In the four decades from 1972 to 2011, the urban footprint of Mumbai has spread more rapidly compared to the city’s population growth, an IIT-Bombay study shows. During this time, the built-up area in the region increased 4.5 times, from 234 sqkm to 1,056 sqkm, while the population grew only three-fold, according to the study.
This urban sprawl has increased the infrastructure cost and commuting time, stressing transport networks and destroying forests and wetlands, says the study published in the journal Applied Geography. Done using satellite images, the study says that the decline in population density of the urban areas is at the expense of cultivated lands, forests and water bodies.
The researchers, Dr Priya Mendiratta and Professor Shirish Gedam, studied the spread of built-up area, densely covered by buildings, using archived Landsat images from 1972 to 2011. In the study, the researchers show how the digital interpretation of archived images and satellite data could provide a base plan to predict the “growth directions” in a metropolitan area.
This data was then used to identify the direction and rate of growth of the Mumbai Metropolitan Region, which consists of Greater Mumbai, Mumbai suburban districts and parts of Thane and Raigad districts. This region is among the most densely populated urban areas in the world. The study area also included a buffer of two kilometres from the boundary of this region to study the ecosensitive intertidal zone.
“Urban planners need a preview of availability of new resources so as to facilitate the growth of cities by addressing the patterns of changing land use and projecting their future growth to mitigate the negative impacts of urbanisation,” the study says.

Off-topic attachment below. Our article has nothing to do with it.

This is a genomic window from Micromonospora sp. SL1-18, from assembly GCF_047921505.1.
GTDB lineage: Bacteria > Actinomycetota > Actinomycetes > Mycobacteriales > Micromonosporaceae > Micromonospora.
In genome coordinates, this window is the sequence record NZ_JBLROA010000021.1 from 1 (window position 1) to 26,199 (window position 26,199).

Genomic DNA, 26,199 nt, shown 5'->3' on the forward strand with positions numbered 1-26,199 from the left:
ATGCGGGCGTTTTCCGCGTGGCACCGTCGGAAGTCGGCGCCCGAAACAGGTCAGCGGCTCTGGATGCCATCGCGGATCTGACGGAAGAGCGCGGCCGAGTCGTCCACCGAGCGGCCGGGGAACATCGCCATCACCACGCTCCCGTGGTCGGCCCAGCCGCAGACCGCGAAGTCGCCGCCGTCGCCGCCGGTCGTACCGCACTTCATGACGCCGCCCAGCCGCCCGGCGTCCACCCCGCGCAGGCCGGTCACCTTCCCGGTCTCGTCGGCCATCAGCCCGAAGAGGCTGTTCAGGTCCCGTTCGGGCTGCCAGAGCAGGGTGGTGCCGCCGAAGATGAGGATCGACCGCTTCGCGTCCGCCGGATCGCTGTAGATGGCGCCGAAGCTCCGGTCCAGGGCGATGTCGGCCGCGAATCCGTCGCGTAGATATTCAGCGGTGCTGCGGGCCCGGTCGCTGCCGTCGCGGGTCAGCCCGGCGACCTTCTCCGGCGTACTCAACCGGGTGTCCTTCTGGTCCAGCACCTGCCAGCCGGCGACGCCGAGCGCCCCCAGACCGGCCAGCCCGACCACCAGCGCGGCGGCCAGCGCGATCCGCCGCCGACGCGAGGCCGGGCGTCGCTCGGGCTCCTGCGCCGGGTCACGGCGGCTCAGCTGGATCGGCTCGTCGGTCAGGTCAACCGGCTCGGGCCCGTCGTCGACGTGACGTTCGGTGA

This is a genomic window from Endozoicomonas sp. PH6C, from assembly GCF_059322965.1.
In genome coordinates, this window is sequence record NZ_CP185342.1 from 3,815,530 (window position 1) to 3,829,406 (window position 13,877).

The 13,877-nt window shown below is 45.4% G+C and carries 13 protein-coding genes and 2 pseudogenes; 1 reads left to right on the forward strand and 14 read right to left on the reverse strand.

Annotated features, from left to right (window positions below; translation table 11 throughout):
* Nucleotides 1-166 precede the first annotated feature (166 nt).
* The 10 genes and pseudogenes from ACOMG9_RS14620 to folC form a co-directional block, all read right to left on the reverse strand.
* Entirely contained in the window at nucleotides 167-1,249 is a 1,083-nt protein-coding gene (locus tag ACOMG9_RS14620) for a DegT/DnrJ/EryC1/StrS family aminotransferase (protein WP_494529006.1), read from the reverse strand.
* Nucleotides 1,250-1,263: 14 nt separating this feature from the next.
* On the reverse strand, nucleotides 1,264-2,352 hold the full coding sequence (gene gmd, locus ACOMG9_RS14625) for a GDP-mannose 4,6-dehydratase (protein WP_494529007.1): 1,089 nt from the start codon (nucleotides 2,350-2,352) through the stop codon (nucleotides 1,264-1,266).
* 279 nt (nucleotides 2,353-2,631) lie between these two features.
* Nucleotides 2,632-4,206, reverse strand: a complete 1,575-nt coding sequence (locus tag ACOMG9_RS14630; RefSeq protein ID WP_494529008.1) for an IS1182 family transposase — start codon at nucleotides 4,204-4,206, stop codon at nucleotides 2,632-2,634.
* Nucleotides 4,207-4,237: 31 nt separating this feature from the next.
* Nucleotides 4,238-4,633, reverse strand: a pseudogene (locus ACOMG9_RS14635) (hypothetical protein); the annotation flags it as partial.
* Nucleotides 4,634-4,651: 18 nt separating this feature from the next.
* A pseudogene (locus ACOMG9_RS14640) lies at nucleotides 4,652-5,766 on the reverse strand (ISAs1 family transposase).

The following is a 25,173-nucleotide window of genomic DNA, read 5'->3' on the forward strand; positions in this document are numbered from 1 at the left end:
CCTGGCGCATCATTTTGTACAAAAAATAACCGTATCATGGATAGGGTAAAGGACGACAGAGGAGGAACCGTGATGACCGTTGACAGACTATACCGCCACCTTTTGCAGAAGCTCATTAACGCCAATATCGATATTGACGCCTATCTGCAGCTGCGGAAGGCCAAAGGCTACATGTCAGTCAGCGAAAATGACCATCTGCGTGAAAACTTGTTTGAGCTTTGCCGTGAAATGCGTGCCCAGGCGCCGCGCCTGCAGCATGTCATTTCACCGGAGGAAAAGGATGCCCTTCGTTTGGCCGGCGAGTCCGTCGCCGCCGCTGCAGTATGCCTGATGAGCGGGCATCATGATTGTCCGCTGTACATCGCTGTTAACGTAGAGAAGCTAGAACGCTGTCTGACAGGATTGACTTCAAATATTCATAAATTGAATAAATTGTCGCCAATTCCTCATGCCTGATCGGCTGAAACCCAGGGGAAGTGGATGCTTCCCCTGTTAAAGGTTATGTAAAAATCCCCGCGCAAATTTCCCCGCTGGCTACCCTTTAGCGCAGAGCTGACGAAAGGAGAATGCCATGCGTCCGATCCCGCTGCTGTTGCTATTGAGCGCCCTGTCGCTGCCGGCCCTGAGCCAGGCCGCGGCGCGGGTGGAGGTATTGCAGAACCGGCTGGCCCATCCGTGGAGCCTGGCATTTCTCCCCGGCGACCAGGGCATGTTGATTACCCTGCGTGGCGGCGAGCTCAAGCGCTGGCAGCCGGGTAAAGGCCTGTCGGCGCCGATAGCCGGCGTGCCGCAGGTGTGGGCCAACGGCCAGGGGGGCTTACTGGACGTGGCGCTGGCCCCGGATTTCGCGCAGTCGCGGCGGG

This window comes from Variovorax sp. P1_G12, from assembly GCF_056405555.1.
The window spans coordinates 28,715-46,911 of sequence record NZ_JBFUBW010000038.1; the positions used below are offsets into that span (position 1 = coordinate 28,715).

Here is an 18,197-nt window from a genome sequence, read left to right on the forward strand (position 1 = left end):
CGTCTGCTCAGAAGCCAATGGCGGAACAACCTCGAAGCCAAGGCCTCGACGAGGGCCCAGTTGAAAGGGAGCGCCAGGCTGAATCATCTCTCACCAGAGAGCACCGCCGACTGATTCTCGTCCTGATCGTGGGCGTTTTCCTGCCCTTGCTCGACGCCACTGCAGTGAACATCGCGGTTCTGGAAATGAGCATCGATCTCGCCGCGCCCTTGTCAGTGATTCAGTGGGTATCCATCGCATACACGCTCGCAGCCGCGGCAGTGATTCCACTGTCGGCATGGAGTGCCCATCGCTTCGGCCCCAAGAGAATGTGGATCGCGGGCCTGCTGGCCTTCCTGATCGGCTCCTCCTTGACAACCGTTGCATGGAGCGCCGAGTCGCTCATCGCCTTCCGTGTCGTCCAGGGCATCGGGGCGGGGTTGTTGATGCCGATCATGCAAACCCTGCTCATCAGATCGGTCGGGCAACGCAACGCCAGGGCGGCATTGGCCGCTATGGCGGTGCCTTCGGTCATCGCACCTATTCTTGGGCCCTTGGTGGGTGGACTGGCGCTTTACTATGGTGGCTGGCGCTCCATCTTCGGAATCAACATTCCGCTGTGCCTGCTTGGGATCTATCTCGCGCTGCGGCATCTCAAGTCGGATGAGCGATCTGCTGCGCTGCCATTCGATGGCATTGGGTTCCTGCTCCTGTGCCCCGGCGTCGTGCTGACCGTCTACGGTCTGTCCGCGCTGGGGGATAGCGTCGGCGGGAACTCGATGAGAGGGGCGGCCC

In the case of Mumbai, the urban area has expanded towards Vasai-Virar in the north and Bhiwandi in the east along the Central Railway line on one side and across the Thane creek to Navi Mumbai on the other side. These three growth directions connecting the expressway leading to Pune in the southeast and Goa on the southwest encompass the Sanjay Gandhi National Park, the Matheran Eco-Sensitive Zone and the Karnala Bird Sanctuary, respectively.
According to the researchers, this expansion could be influenced by the state government’s policies, which are aimed at deterring growth in the centre of the city. The establishment of industries has led to dense urbanisation along the Thane creek, where foothills were cut and low-lying marshy lands have been filled up.
“We can observe the growth directions in order to identify potential growth centres in the region and optimally utilise the available natural resources and better conserve the fragile ecology there,” says Dr Mendiratta. “While promoting growth in a particular direction, it is likely that decision-makers may overlook environmental conservation or utilisation of public money and/or natural resources.”